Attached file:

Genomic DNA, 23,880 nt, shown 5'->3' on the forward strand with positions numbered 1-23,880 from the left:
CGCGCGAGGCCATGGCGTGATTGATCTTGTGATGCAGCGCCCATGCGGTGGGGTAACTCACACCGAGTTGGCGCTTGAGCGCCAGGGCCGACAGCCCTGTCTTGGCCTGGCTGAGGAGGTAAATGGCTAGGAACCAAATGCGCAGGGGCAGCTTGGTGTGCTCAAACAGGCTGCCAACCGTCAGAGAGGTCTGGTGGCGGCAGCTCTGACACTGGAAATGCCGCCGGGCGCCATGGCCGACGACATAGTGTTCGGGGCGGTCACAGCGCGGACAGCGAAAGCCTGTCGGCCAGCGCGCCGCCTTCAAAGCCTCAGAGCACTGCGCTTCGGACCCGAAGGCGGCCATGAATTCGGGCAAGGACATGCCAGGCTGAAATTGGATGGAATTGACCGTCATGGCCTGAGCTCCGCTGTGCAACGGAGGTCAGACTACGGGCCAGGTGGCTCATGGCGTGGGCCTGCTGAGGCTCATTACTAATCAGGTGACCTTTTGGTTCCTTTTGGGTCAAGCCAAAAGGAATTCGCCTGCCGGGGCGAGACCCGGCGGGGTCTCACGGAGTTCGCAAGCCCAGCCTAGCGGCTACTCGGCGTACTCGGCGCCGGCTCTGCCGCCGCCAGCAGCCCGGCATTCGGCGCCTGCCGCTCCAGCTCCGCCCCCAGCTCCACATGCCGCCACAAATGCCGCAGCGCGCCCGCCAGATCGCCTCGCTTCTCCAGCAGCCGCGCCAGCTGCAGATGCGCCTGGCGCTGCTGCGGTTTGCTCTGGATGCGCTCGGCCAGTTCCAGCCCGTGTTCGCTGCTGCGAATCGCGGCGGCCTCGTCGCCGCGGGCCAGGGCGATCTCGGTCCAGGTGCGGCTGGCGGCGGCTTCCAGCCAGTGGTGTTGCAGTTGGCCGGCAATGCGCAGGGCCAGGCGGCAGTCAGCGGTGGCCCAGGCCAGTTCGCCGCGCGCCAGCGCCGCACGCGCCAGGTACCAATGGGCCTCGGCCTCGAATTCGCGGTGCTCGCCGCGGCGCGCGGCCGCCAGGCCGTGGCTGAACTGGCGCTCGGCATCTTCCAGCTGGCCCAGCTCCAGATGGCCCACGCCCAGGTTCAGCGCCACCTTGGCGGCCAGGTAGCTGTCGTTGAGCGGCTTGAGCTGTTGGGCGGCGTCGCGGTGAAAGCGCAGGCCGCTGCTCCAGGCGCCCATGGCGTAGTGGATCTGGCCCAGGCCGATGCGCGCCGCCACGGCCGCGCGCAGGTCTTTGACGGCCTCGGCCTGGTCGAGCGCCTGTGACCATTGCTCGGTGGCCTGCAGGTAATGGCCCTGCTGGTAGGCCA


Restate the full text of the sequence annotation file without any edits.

Genomic DNA, 23,880 nt, shown 5'->3' on the forward strand with positions numbered 1-23,880 from the left:
CGCGCGAGGCCATGGCGTGATTGATCTTGTGATGCAGCGCCCATGCGGTGGGGTAACTCACACCGAGTTGGCGCTTGAGCGCCAGGGCCGACAGCCCTGTCTTGGCCTGGCTGAGGAGGTAAATGGCTAGGAACCAAATGCGCAGGGGCAGCTTGGTGTGCTCAAACAGGCTGCCAACCGTCAGAGAGGTCTGGTGGCGGCAGCTCTGACACTGGAAATGCCGCCGGGCGCCATGGCCGACGACATAGTGTTCGGGGCGGTCACAGCGCGGACAGCGAAAGCCTGTCGGCCAGCGCGCCGCCTTCAAAGCCTCAGAGCACTGCGCTTCGGACCCGAAGGCGGCCATGAATTCGGGCAAGGACATGCCAGGCTGAAATTGGATGGAATTGACCGTCATGGCCTGAGCTCCGCTGTGCAACGGAGGTCAGACTACGGGCCAGGTGGCTCATGGCGTGGGCCTGCTGAGGCTCATTACTAATCAGGTGACCTTTTGGTTCCTTTTGGGTCAAGCCAAAAGGAATTCGCCTGCCGGGGCGAGACCCGGCGGGGTCTCACGGAGTTCGCAAGCCCAGCCTAGCGGCTACTCGGCGTACTCGGCGCCGGCTCTGCCGCCGCCAGCAGCCCGGCATTCGGCGCCTGCCGCTCCAGCTCCGCCCCCAGCTCCACATGCCGCCACAAATGCCGCAGCGCGCCCGCCAGATCGCCTCGCTTCTCCAGCAGCCGCGCCAGCTGCAGATGCGCCTGGCGCTGCTGCGGTTTGCTCTGGATGCGCTCGGCCAGTTCCAGCCCGTGTTCGCTGCTGCGAATCGCGGCGGCCTCGTCGCCGCGGGCCAGGGCGATCTCGGTCCAGGTGCGGCTGGCGGCGGCTTCCAGCCAGTGGTGTTGCAGTTGGCCGGCAATGCGCAGGGCCAGGCGGCAGTCAGCGGTGGCCCAGGCCAGTTCGCCGCGCGCCAGCGCCGCACGCGCCAGGTACCAATGGGCCTCGGCCTCGAATTCGCGGTGCTCGCCGCGGCGCGCGGCCGCCAGGCCGTGGCTGAACTGGCGCTCGGCATCTTCCAGCTGGCCCAGCTCCAGATGGCCCACGCCCAGGTTCAGCGCCACCTTGGCGGCCAGGTAGCTGTCGTTGAGCGGCTTGAGCTGTTGGGCGGCGTCGCGGTGAAAGCGCAGGCCGCTGCTCCAGGCGCCCATGGCGTAGTGGATCTGGCCCAGGCCGATGCGCGCCGCCACGGCCGCGCGCAGGTCTTTGACGGCCTCGGCCTGGTCGAGCGCCTGTGACCATTGCTCGGTGGCCTGCAGGTAATGGCCCTGCTGGTAGGCCA